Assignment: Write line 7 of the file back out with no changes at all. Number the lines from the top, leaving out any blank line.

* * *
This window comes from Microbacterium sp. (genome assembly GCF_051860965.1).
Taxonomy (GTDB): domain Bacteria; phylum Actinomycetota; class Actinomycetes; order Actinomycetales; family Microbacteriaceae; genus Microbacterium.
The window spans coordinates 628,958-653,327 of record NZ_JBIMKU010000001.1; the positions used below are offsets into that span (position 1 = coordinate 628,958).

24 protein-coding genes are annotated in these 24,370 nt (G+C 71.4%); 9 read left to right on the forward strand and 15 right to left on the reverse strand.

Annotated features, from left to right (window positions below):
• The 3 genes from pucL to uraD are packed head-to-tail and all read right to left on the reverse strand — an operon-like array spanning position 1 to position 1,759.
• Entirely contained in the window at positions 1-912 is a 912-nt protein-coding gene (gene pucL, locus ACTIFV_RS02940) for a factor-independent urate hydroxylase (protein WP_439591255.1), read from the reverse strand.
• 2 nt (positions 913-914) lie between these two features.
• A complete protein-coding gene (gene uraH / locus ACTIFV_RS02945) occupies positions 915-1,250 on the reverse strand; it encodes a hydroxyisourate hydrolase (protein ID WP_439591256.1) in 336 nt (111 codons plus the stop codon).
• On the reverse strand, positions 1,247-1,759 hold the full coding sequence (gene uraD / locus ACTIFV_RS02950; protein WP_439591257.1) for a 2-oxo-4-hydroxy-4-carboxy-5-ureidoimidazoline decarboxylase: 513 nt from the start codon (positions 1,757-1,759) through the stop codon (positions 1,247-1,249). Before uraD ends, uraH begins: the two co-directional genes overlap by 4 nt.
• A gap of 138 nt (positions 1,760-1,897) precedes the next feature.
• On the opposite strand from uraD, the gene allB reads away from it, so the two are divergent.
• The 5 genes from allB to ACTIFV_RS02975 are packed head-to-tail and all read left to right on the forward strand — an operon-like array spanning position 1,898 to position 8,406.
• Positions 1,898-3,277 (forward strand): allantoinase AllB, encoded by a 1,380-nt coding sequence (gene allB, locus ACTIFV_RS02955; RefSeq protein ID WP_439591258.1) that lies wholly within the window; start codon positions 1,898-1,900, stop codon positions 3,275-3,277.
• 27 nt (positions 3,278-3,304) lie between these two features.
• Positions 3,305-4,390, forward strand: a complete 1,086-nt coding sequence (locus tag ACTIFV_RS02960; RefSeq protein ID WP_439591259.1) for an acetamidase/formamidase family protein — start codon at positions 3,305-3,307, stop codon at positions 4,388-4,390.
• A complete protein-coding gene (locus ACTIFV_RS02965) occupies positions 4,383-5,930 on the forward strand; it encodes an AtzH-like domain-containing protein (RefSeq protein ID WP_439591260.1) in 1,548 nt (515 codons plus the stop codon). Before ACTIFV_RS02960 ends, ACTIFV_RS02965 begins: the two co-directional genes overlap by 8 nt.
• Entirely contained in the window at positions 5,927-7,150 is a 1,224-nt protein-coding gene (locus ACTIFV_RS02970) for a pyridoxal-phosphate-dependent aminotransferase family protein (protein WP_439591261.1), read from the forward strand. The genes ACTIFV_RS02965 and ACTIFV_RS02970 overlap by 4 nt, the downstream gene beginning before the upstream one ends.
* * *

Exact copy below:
• Entirely contained in the window at positions 1-912 is a 912-nt protein-coding gene (gene pucL, locus ACTIFV_RS02940) for a factor-independent urate hydroxylase (protein WP_439591255.1), read from the reverse strand.